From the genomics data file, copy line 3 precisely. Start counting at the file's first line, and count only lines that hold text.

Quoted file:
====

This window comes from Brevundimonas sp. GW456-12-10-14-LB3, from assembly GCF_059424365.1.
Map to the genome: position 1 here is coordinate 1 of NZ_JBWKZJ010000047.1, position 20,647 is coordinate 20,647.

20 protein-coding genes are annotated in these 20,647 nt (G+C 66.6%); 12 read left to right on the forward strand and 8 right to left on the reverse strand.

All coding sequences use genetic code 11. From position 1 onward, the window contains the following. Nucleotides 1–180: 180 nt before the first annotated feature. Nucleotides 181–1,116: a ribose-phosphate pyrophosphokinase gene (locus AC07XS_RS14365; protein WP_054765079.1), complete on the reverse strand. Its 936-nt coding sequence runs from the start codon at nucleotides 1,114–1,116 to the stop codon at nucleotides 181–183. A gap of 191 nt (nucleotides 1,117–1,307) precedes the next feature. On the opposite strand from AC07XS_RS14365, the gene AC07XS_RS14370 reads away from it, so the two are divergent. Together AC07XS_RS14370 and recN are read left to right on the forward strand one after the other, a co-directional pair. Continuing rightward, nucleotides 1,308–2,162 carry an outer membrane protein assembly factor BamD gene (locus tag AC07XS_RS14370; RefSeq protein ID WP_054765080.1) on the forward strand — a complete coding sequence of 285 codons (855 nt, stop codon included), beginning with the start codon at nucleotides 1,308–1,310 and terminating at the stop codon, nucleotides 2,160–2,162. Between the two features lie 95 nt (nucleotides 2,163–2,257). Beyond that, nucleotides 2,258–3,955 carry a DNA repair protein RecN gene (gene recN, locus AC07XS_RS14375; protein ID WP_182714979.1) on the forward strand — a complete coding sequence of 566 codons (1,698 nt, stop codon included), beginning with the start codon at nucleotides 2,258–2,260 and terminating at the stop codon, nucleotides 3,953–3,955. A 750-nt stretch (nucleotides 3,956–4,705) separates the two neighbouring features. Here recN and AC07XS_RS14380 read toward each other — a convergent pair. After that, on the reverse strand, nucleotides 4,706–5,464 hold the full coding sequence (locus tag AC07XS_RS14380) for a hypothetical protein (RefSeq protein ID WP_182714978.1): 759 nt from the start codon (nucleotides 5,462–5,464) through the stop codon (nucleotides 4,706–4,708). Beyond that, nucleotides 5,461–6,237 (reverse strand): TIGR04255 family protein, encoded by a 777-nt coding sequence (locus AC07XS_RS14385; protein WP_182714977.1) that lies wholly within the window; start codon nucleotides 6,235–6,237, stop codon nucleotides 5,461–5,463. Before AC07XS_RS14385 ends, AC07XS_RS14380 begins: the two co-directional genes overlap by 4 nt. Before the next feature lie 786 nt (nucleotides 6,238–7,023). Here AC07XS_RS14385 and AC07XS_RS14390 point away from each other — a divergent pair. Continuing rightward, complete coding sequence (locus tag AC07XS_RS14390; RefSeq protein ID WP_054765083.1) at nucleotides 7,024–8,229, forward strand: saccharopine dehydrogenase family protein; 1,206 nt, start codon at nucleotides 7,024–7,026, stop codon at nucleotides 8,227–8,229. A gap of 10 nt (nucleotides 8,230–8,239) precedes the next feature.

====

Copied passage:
20 protein-coding genes are annotated in these 20,647 nt (G+C 66.6%); 12 read left to right on the forward strand and 8 right to left on the reverse strand.